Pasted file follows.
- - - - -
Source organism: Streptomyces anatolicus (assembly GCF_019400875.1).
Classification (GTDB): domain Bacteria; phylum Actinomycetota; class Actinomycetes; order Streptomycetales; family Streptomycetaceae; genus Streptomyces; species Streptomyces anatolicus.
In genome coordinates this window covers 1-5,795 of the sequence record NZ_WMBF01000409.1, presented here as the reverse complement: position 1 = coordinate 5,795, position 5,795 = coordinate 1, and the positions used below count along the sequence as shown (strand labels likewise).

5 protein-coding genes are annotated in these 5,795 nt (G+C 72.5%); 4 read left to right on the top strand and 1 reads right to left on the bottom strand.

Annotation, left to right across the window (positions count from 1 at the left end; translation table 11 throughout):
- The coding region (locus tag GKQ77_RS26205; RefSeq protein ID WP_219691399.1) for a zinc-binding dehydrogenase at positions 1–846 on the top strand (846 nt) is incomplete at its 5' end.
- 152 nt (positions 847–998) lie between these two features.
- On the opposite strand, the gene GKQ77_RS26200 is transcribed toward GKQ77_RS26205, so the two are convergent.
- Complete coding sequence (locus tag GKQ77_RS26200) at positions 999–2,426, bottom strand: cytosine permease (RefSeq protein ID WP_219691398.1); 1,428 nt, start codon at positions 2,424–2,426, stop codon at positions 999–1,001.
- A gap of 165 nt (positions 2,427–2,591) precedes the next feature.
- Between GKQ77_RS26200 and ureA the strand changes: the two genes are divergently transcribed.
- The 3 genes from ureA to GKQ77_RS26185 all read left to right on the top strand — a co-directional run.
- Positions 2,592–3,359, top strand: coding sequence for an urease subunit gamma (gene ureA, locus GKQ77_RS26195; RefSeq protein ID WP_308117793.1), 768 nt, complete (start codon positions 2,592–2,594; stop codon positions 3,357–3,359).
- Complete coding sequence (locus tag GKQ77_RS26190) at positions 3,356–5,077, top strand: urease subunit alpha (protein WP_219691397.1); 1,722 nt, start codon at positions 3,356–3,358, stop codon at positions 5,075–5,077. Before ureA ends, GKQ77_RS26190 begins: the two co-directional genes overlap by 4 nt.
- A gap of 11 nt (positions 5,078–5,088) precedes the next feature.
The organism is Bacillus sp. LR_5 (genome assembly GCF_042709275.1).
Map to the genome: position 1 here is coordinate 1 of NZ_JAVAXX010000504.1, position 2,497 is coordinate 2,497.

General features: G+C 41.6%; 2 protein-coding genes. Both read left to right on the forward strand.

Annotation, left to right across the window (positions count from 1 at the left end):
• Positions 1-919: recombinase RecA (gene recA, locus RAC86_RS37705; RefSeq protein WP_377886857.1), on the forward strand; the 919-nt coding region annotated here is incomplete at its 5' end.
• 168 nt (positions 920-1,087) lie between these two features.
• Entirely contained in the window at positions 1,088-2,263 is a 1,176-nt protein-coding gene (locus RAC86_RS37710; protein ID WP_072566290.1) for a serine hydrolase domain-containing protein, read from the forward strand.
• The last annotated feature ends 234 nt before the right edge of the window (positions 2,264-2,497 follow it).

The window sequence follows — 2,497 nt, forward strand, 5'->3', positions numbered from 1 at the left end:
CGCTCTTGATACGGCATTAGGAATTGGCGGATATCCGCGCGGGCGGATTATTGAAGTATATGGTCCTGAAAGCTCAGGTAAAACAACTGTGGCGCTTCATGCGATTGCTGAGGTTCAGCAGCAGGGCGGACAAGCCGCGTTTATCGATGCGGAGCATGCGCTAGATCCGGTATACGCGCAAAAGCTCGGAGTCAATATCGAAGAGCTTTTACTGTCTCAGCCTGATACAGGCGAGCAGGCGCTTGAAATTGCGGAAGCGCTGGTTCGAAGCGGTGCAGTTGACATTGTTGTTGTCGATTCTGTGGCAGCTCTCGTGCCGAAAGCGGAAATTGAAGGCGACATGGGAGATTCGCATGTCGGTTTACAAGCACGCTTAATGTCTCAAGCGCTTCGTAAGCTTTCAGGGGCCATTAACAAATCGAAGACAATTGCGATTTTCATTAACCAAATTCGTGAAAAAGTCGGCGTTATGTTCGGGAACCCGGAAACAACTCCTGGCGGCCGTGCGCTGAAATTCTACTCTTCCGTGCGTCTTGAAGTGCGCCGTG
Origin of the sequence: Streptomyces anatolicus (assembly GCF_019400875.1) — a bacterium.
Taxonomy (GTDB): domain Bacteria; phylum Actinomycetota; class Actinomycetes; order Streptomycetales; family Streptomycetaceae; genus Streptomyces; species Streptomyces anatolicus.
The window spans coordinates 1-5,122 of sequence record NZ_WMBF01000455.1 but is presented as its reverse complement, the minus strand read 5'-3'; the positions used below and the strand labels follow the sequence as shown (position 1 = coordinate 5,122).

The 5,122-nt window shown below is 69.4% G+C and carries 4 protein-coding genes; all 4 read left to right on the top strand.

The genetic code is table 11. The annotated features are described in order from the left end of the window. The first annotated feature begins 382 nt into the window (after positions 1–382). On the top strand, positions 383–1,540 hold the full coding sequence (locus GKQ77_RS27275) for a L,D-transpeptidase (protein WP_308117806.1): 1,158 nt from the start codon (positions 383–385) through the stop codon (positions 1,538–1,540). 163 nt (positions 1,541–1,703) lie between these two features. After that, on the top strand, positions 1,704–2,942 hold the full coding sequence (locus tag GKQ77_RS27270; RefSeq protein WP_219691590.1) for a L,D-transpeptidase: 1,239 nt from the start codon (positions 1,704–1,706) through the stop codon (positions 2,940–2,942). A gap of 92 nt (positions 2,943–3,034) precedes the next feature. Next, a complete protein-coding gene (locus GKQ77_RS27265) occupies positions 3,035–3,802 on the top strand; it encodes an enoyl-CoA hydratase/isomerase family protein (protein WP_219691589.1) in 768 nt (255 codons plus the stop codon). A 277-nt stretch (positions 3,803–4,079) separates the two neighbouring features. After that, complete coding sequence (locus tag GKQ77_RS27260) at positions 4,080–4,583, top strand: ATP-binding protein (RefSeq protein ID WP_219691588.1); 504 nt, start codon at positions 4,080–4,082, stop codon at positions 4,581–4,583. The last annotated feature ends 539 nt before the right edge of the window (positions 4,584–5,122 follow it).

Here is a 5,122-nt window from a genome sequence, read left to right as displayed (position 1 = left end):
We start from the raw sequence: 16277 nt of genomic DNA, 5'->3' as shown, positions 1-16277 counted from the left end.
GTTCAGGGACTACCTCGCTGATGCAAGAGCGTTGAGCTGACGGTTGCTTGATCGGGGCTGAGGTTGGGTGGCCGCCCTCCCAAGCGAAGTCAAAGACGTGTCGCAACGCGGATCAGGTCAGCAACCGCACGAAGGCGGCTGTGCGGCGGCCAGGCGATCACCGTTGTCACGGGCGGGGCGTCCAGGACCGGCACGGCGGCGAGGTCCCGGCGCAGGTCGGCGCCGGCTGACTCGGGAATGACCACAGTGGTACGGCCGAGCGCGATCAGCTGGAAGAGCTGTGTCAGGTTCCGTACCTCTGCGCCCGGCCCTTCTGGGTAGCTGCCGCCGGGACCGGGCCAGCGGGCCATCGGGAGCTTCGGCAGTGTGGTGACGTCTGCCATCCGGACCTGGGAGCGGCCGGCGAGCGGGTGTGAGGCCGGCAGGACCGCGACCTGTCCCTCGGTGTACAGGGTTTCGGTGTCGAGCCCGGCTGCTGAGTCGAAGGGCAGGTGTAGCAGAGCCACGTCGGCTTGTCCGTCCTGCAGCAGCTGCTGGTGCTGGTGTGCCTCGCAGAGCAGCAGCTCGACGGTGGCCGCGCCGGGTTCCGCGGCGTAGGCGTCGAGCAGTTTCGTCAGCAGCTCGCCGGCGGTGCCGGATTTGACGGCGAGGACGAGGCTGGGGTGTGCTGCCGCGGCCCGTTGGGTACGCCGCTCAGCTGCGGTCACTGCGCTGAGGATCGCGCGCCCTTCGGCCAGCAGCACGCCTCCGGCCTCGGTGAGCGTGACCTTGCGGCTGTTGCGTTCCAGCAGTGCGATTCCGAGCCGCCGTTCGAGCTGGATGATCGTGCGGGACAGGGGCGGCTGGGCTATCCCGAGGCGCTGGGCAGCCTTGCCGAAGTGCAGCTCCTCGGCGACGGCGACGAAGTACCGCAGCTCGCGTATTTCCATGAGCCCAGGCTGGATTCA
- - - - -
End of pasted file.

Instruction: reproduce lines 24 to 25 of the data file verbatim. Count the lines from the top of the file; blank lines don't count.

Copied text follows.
The window sequence follows — 2,497 nt, forward strand, 5'->3', positions numbered from 1 at the left end:
CGCTCTTGATACGGCATTAGGAATTGGCGGATATCCGCGCGGGCGGATTATTGAAGTATATGGTCCTGAAAGCTCAGGTAAAACAACTGTGGCGCTTCATGCGATTGCTGAGGTTCAGCAGCAGGGCGGACAAGCCGCGTTTATCGATGCGGAGCATGCGCTAGATCCGGTATACGCGCAAAAGCTCGGAGTCAATATCGAAGAGCTTTTACTGTCTCAGCCTGATACAGGCGAGCAGGCGCTTGAAATTGCGGAAGCGCTGGTTCGAAGCGGTGCAGTTGACATTGTTGTTGTCGATTCTGTGGCAGCTCTCGTGCCGAAAGCGGAAATTGAAGGCGACATGGGAGATTCGCATGTCGGTTTACAAGCACGCTTAATGTCTCAAGCGCTTCGTAAGCTTTCAGGGGCCATTAACAAATCGAAGACAATTGCGATTTTCATTAACCAAATTCGTGAAAAAGTCGGCGTTATGTTCGGGAACCCGGAAACAACTCCTGGCGGCCGTGCGCTGAAATTCTACTCTTCCGTGCGTCTTGAAGTGCGCCGTG